Foul language
Sailing Today|April 2021
It won’t be long before boatyards around the coast are humming with the noise of sanders and the chip-chip-chip of owners removing old flakes of antifouling. Sam Fortescue looks at the latest products
Sam Fortescue

A few years back, there was a question mark hanging over the common British practice of antifouling your own yacht. A failure to stick to best practice on wearing gloves, glasses and masks made the Health and Safety Executive nervous, while the Environment Agency was concerned about the amount of toxic old antifouling paint that was finding its way into marine ecosystems.

There was a concerted push by the British paint industry, as well as the Royal Yachting Association and industry body British Marine to get DIY painters to up their game. They put out a confetti shower of leaflets, posters and guidance to boatowners as part of their ‘Protect, Collect, Dispose’ campaign. And the industry’s Green Blue initiative tried to raise awareness of marine pollution among boaters generally.

Four years on, it is very hard to determine what has changed nationally. Although marinas and boatyards have been urged to install water collection and filtration equipment to ensure that old paint can’t run off and pollute the water, no-one has followed up on this. And in fact, no-one thinks it is their job to do so. “It is ultimately the responsibility of the marinas/ boatowners to follow [up],” according to Emily Bradley of industry body the British Coatings Federation.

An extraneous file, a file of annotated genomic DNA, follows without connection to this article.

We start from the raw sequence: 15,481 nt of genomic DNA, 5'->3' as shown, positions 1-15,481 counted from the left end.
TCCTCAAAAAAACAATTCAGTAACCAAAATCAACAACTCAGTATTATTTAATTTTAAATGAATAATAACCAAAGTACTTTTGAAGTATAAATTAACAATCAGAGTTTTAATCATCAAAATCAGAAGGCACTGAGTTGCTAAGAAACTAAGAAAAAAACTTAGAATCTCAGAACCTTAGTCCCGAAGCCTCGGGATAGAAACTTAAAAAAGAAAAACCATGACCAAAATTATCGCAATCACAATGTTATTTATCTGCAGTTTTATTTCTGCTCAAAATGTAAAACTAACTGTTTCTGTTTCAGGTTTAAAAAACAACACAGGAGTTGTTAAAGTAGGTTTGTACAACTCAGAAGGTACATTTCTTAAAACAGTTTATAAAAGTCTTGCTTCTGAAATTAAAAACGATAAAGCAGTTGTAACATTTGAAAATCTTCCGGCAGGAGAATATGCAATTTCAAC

Anecdotal evidence suggests that there has been only limited take-up. According to the RYA, “marinas and boatyards with suitably bunded facilities are not that common.” The Green Blue offers a map of the British marinas with some sort of environmental facilities installed (thegreenblue.org.uk), and this currently shows just six marinas can collect contaminated wash-down water. Premier says it is planning to install facilities soon, Boatfolk says three of its six marinas are equipped with ‘interceptors’ and Yacht Havens has equipped more complex collection facilities in its three marinas that have boatyards. With water pollution high on the Government’s agenda ahead and a new Environment Bill expected in March, there must be some concerns within the industry.

Better news is that the majority of boatowners seem to be aware of best practice when it comes to antifouling the boat. A survey by the industry in 2016 found that 97 per cent of boaters wore gloves for antifouling, while 74 per cent wore face masks. And the industry is busy innovating with novel types of antifouling which are free of traditional biocides. Here is a round up of the options, and a look at what is new.

ALL CHANGE?